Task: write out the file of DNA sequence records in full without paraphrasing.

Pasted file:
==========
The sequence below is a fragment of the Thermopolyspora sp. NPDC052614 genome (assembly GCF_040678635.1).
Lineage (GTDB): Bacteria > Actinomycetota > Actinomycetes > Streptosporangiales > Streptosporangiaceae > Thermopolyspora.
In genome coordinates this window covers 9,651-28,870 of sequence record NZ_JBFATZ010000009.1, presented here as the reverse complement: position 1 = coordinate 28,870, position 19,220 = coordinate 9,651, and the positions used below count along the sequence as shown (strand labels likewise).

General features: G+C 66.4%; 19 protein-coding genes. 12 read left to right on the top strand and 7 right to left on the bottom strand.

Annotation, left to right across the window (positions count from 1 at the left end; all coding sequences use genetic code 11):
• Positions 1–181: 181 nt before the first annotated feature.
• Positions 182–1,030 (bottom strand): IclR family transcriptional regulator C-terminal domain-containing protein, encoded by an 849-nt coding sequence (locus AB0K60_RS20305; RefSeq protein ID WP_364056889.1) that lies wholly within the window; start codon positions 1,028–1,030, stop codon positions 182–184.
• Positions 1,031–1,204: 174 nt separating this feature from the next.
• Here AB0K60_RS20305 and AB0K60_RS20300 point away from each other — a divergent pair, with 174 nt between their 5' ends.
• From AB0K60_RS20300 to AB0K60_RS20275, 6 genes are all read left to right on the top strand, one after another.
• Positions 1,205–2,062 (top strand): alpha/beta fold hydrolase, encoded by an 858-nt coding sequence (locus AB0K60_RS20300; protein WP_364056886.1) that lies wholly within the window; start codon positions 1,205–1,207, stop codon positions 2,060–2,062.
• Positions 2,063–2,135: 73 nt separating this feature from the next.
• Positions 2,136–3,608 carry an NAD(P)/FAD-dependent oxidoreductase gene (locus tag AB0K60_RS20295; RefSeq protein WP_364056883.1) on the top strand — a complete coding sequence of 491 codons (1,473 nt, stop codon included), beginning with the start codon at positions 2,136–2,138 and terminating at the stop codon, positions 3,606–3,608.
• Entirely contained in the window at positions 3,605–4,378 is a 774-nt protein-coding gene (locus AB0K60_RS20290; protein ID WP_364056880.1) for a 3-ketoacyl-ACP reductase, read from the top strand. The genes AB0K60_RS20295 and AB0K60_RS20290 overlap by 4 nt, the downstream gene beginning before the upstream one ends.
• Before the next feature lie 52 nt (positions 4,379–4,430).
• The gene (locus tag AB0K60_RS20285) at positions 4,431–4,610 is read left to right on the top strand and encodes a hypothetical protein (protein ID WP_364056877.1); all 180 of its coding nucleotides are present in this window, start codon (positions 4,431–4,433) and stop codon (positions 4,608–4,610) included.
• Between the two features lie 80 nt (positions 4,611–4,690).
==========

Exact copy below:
The sequence below is a fragment of the Thermopolyspora sp. NPDC052614 genome (assembly GCF_040678635.1).
Lineage (GTDB): Bacteria > Actinomycetota > Actinomycetes > Streptosporangiales > Streptosporangiaceae > Thermopolyspora.
In genome coordinates this window covers 9,651-28,870 of sequence record NZ_JBFATZ010000009.1, presented here as the reverse complement: position 1 = coordinate 28,870, position 19,220 = coordinate 9,651, and the positions used below count along the sequence as shown (strand labels likewise).

General features: G+C 66.4%; 19 protein-coding genes. 12 read left to right on the top strand and 7 right to left on the bottom strand.

Annotation, left to right across the window (positions count from 1 at the left end; all coding sequences use genetic code 11):
• Positions 1–181: 181 nt before the first annotated feature.
• Positions 182–1,030 (bottom strand): IclR family transcriptional regulator C-terminal domain-containing protein, encoded by an 849-nt coding sequence (locus AB0K60_RS20305; RefSeq protein ID WP_364056889.1) that lies wholly within the window; start codon positions 1,028–1,030, stop codon positions 182–184.
• Positions 1,031–1,204: 174 nt separating this feature from the next.
• Here AB0K60_RS20305 and AB0K60_RS20300 point away from each other — a divergent pair, with 174 nt between their 5' ends.
• From AB0K60_RS20300 to AB0K60_RS20275, 6 genes are all read left to right on the top strand, one after another.
• Positions 1,205–2,062 (top strand): alpha/beta fold hydrolase, encoded by an 858-nt coding sequence (locus AB0K60_RS20300; protein WP_364056886.1) that lies wholly within the window; start codon positions 1,205–1,207, stop codon positions 2,060–2,062.
• Positions 2,063–2,135: 73 nt separating this feature from the next.
• Positions 2,136–3,608 carry an NAD(P)/FAD-dependent oxidoreductase gene (locus tag AB0K60_RS20295; RefSeq protein WP_364056883.1) on the top strand — a complete coding sequence of 491 codons (1,473 nt, stop codon included), beginning with the start codon at positions 2,136–2,138 and terminating at the stop codon, positions 3,606–3,608.
• Entirely contained in the window at positions 3,605–4,378 is a 774-nt protein-coding gene (locus AB0K60_RS20290; protein ID WP_364056880.1) for a 3-ketoacyl-ACP reductase, read from the top strand. The genes AB0K60_RS20295 and AB0K60_RS20290 overlap by 4 nt, the downstream gene beginning before the upstream one ends.
• Before the next feature lie 52 nt (positions 4,379–4,430).
• The gene (locus tag AB0K60_RS20285) at positions 4,431–4,610 is read left to right on the top strand and encodes a hypothetical protein (protein ID WP_364056877.1); all 180 of its coding nucleotides are present in this window, start codon (positions 4,431–4,433) and stop codon (positions 4,608–4,610) included.
• Between the two features lie 80 nt (positions 4,611–4,690).